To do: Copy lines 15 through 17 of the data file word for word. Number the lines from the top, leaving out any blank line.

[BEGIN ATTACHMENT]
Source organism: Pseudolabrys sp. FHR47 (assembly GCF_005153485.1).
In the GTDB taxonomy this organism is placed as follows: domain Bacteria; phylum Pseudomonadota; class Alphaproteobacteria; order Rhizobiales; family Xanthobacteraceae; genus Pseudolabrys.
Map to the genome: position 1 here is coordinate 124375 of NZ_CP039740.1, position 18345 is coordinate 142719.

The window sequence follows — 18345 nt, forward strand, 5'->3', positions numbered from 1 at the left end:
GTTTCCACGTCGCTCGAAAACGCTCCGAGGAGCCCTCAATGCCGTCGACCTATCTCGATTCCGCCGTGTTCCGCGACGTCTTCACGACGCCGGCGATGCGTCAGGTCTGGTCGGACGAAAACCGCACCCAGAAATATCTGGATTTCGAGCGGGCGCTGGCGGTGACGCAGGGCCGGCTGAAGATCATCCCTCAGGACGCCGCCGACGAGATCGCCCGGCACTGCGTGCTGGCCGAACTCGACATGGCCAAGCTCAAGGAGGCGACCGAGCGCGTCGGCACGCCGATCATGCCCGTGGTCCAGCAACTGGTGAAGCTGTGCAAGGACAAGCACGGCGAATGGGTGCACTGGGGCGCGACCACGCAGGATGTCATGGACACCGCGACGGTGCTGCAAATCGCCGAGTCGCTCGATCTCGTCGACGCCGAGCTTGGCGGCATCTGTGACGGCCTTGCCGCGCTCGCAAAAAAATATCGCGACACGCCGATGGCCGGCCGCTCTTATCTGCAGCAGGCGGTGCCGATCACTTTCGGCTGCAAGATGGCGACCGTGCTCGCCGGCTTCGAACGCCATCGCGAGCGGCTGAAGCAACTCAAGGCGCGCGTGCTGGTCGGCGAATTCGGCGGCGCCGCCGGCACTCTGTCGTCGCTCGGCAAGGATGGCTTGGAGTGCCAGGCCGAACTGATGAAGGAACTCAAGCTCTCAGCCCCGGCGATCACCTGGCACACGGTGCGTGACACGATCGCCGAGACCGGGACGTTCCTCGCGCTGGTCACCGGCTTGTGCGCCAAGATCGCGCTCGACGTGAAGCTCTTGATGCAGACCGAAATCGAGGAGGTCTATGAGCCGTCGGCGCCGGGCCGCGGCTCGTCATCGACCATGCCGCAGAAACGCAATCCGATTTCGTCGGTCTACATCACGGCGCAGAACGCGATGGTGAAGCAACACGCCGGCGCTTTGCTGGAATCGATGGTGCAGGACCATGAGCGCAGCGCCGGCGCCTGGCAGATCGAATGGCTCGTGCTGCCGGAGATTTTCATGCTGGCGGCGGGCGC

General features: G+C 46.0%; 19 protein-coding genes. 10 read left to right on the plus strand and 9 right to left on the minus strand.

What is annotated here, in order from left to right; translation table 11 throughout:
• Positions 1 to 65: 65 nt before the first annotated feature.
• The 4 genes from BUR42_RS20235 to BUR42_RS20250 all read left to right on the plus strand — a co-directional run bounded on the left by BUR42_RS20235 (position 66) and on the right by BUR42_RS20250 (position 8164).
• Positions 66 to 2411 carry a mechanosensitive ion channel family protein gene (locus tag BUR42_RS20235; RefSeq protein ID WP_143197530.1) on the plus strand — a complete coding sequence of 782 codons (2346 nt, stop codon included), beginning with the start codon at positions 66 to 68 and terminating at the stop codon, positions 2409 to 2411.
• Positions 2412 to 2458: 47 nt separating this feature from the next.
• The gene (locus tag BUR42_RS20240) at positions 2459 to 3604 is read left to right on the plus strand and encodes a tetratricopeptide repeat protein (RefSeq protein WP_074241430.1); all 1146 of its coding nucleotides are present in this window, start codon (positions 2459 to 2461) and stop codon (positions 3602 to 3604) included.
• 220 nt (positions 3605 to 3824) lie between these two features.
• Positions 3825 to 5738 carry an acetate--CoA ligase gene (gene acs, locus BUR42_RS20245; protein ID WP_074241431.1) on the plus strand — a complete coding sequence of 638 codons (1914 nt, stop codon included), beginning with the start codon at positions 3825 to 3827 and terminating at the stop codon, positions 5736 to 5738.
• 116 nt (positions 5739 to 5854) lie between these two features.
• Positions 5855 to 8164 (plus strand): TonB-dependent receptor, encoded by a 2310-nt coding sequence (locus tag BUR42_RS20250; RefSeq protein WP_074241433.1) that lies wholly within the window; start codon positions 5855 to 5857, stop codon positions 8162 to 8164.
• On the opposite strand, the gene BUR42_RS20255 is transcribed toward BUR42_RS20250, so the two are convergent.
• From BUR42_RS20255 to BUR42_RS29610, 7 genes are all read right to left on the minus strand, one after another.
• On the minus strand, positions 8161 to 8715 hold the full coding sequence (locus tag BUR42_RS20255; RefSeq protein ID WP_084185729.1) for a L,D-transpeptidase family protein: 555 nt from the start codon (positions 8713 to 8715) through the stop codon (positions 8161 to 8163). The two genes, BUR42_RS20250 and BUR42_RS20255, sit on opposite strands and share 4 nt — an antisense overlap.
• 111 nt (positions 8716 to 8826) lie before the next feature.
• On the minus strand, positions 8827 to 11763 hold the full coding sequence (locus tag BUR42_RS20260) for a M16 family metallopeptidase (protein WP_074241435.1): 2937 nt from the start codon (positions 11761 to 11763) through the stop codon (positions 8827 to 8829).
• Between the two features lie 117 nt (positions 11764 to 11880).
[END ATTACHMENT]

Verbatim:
• 116 nt (positions 5739 to 5854) lie between these two features.
• Positions 5855 to 8164 (plus strand): TonB-dependent receptor, encoded by a 2310-nt coding sequence (locus tag BUR42_RS20250; RefSeq protein WP_074241433.1) that lies wholly within the window; start codon positions 5855 to 5857, stop codon positions 8162 to 8164.
• On the opposite strand, the gene BUR42_RS20255 is transcribed toward BUR42_RS20250, so the two are convergent.